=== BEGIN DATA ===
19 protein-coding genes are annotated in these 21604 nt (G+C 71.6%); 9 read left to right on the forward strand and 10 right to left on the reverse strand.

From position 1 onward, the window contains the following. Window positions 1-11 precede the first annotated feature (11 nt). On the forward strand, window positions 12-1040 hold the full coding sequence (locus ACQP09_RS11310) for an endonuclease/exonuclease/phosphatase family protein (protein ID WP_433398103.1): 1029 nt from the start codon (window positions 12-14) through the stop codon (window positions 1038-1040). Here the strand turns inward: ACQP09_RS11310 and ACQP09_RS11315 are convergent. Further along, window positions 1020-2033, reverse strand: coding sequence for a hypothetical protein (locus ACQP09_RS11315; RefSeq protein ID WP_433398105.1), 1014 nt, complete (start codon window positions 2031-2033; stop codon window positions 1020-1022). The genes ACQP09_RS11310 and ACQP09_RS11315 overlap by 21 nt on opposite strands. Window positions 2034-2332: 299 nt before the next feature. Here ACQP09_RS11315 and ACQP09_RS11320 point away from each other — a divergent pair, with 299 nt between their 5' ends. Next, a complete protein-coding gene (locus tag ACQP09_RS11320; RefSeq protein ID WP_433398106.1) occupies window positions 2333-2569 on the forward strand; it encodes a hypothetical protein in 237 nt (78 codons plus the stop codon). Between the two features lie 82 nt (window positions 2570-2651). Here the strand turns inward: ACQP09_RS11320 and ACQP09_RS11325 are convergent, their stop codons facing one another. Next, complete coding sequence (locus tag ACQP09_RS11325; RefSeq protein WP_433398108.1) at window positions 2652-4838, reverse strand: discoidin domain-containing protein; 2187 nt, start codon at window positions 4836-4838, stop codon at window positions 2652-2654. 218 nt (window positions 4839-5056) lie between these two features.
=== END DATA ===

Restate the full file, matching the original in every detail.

19 protein-coding genes are annotated in these 21604 nt (G+C 71.6%); 9 read left to right on the forward strand and 10 right to left on the reverse strand.

From position 1 onward, the window contains the following. Window positions 1-11 precede the first annotated feature (11 nt). On the forward strand, window positions 12-1040 hold the full coding sequence (locus ACQP09_RS11310) for an endonuclease/exonuclease/phosphatase family protein (protein ID WP_433398103.1): 1029 nt from the start codon (window positions 12-14) through the stop codon (window positions 1038-1040). Here the strand turns inward: ACQP09_RS11310 and ACQP09_RS11315 are convergent. Further along, window positions 1020-2033, reverse strand: coding sequence for a hypothetical protein (locus ACQP09_RS11315; RefSeq protein ID WP_433398105.1), 1014 nt, complete (start codon window positions 2031-2033; stop codon window positions 1020-1022). The genes ACQP09_RS11310 and ACQP09_RS11315 overlap by 21 nt on opposite strands. Window positions 2034-2332: 299 nt before the next feature. Here ACQP09_RS11315 and ACQP09_RS11320 point away from each other — a divergent pair, with 299 nt between their 5' ends. Next, a complete protein-coding gene (locus tag ACQP09_RS11320; RefSeq protein ID WP_433398106.1) occupies window positions 2333-2569 on the forward strand; it encodes a hypothetical protein in 237 nt (78 codons plus the stop codon). Between the two features lie 82 nt (window positions 2570-2651). Here the strand turns inward: ACQP09_RS11320 and ACQP09_RS11325 are convergent, their stop codons facing one another. Next, complete coding sequence (locus tag ACQP09_RS11325; RefSeq protein WP_433398108.1) at window positions 2652-4838, reverse strand: discoidin domain-containing protein; 2187 nt, start codon at window positions 4836-4838, stop codon at window positions 2652-2654. 218 nt (window positions 4839-5056) lie between these two features.